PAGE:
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Wednesday, February 17, 1999 Published at 11:20 GMT

World: Asia-Pacific

North Korea 'loses 3 million to famine'

North Korean children are believed to be seriously malnourished

Famine has cost the lives of 3 million North Koreans since it hit the country in 1995 according to a report from the government in Pyongyang.

The BBC's Juliet Hindell: "It's difficult to gauge how severe the food shortages are"
Intelligence agents in South Korea say the data comes from a rarely-publicised survey carried out by the North's communist government, which presides over one of the most isolated and impoverished countries in the world.

Correspondents say if the statistics are correct as reported by the South Korean news agency Yonhap, aid agencies fear that pervious drought and floods have left the country in a far worse situation than previously thought.

[ image: South Korea says Pyongyang residents no longer receive rations]
South Korea says Pyongyang residents no longer receive rations
The survey records that the population fell by between 2.5 million and 3 million from 1995 to March 1998.

South Korean sources said the survey was conducted by the Public Security Ministry before the election of delegates for North Korea's parliament, the Supreme People's Assembly, last July.

The North's security ministry has also predicted further population losses unless food shortages are alleviated.

Starvation and disease

The sources attributed the population loss mainly to starvation and disease but said migration also played a part.

South Korean intelligence officials were not available for comment. But they have estimated North Korea's current population at about 24 million.

[ image: Many are reported to be surviving on roots and grass]
Many are reported to be surviving on roots and grass
Figures provided to the UN Development Program by the North estimated its population at 21.7m in 1995, 22.64m in 1998 and 22.94m in 1999.

There have been conflicting reports on the severity of North Korea's food crisis. But defectors and international agencies have raised the possibility that more than 2m North Koreans have died of famine and disease since 1995.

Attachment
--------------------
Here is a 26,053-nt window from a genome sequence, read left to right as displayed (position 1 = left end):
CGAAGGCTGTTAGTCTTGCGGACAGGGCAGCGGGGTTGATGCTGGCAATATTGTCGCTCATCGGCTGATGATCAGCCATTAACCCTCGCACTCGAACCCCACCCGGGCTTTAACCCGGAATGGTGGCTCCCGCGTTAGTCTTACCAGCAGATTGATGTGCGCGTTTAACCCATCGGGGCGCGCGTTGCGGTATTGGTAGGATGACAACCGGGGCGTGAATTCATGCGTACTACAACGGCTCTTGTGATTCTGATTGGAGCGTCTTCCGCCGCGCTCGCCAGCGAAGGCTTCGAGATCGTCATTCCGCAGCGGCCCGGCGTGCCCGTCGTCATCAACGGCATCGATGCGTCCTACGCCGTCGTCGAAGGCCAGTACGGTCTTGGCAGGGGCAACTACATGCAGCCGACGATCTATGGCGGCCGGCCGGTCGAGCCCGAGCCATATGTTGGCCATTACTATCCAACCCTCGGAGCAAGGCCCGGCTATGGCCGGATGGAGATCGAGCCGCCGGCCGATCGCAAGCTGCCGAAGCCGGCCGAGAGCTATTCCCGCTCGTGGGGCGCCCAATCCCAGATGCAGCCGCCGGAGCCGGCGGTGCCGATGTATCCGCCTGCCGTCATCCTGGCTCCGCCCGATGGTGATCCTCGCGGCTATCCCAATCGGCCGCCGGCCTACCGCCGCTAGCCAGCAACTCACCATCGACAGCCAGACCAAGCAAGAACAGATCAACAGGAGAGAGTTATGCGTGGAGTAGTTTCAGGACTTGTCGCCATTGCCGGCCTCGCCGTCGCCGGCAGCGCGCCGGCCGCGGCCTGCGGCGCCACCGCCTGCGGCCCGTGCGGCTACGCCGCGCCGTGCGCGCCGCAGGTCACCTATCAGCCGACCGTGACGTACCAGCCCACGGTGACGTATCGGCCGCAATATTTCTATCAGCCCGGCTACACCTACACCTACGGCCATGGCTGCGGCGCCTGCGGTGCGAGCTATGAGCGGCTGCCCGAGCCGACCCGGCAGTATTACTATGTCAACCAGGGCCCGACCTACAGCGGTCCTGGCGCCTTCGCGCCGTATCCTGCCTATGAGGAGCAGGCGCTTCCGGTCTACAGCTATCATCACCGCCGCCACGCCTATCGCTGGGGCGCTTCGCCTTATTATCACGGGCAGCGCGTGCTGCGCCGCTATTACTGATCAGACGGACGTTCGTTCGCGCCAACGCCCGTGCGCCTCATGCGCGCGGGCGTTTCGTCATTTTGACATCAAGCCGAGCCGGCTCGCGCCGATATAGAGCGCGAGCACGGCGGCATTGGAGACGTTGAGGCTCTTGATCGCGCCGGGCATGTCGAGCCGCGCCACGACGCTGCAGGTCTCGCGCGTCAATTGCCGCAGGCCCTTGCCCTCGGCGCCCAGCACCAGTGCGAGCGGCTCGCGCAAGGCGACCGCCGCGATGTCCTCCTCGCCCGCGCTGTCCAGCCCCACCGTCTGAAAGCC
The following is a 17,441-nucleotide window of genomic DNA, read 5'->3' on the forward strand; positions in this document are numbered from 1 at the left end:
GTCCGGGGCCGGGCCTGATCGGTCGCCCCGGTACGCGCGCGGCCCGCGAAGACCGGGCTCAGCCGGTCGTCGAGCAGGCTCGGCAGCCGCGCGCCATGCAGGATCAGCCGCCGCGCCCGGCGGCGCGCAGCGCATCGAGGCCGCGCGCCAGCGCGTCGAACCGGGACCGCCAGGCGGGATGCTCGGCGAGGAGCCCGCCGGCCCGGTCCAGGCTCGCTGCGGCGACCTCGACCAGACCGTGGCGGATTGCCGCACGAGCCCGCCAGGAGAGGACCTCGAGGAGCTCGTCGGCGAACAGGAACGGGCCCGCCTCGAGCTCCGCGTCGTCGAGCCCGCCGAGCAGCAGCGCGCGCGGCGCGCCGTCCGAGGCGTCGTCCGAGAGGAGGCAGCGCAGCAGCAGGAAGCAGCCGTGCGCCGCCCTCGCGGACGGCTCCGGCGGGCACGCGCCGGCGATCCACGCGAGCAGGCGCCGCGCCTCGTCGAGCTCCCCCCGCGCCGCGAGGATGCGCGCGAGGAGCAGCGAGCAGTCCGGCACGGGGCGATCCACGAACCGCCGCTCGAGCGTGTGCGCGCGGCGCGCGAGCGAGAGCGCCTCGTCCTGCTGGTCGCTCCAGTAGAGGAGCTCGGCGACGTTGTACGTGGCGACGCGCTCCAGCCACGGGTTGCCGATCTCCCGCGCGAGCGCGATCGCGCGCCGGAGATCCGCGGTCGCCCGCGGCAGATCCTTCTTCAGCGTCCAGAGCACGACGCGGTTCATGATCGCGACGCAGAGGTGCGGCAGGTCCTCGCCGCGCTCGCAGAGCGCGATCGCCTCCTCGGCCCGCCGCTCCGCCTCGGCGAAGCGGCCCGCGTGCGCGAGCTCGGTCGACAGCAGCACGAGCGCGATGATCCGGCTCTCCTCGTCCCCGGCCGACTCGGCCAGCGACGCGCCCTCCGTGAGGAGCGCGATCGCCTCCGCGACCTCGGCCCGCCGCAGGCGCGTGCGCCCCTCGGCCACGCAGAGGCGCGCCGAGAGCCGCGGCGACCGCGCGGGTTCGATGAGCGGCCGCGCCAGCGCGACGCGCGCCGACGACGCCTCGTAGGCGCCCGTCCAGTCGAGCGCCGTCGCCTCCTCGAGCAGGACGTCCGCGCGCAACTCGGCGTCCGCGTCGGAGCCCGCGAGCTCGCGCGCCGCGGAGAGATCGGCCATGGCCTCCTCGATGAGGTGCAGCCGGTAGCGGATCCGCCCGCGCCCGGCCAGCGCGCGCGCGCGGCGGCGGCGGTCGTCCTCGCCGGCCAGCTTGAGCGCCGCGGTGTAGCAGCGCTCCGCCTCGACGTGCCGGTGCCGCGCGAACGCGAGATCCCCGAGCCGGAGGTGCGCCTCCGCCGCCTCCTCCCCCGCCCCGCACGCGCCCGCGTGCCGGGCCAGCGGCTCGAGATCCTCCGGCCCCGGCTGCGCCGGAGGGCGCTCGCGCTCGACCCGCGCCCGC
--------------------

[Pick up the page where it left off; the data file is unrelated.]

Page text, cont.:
Correspondents say the figures may help the North in obtaining more international food aid.

Deaths foretold

US and South Korean sources who have visited the North say 10% of the North's population may have died as a result of starvation and malnutrition in the past three years.

With its food shortfall estimated at least 1.63m tonnes this year, North Korea has launched a desperate campaign to boost agricultural production.

Kim Jong-Il, who was confirmed as the North's supreme leader last year, has branded agricultural production as the country's "most important" task, reflecting the depth of the food shortages.

Threats and brinkmanship

[ image: Leader Kim Jong-II says agriculture is the main priority]
Leader Kim Jong-II says agriculture is the main priority
South Korean newspapers claim North Korea stopped the distribution of food rations to residents of the capital Pyongyang in January.

Analysts in Seoul believe that North Korea may be coming under increased US pressure to improve ties with its southern rival before it gets any new food aid.

Pyongyang has routinely used threats, promises and nuclear brinkmanship to extract aid and concession from the United States and its allies.

The North has been negotiating with Washington for additional food aid to help fend off starvation this year.

In return, Pyongyang has offered to allow inspections of an underground nuclear bunker suspected of being used for nuclear experiments, in breach of a 1994 accord which halted its suspected nuclear weapons programme.

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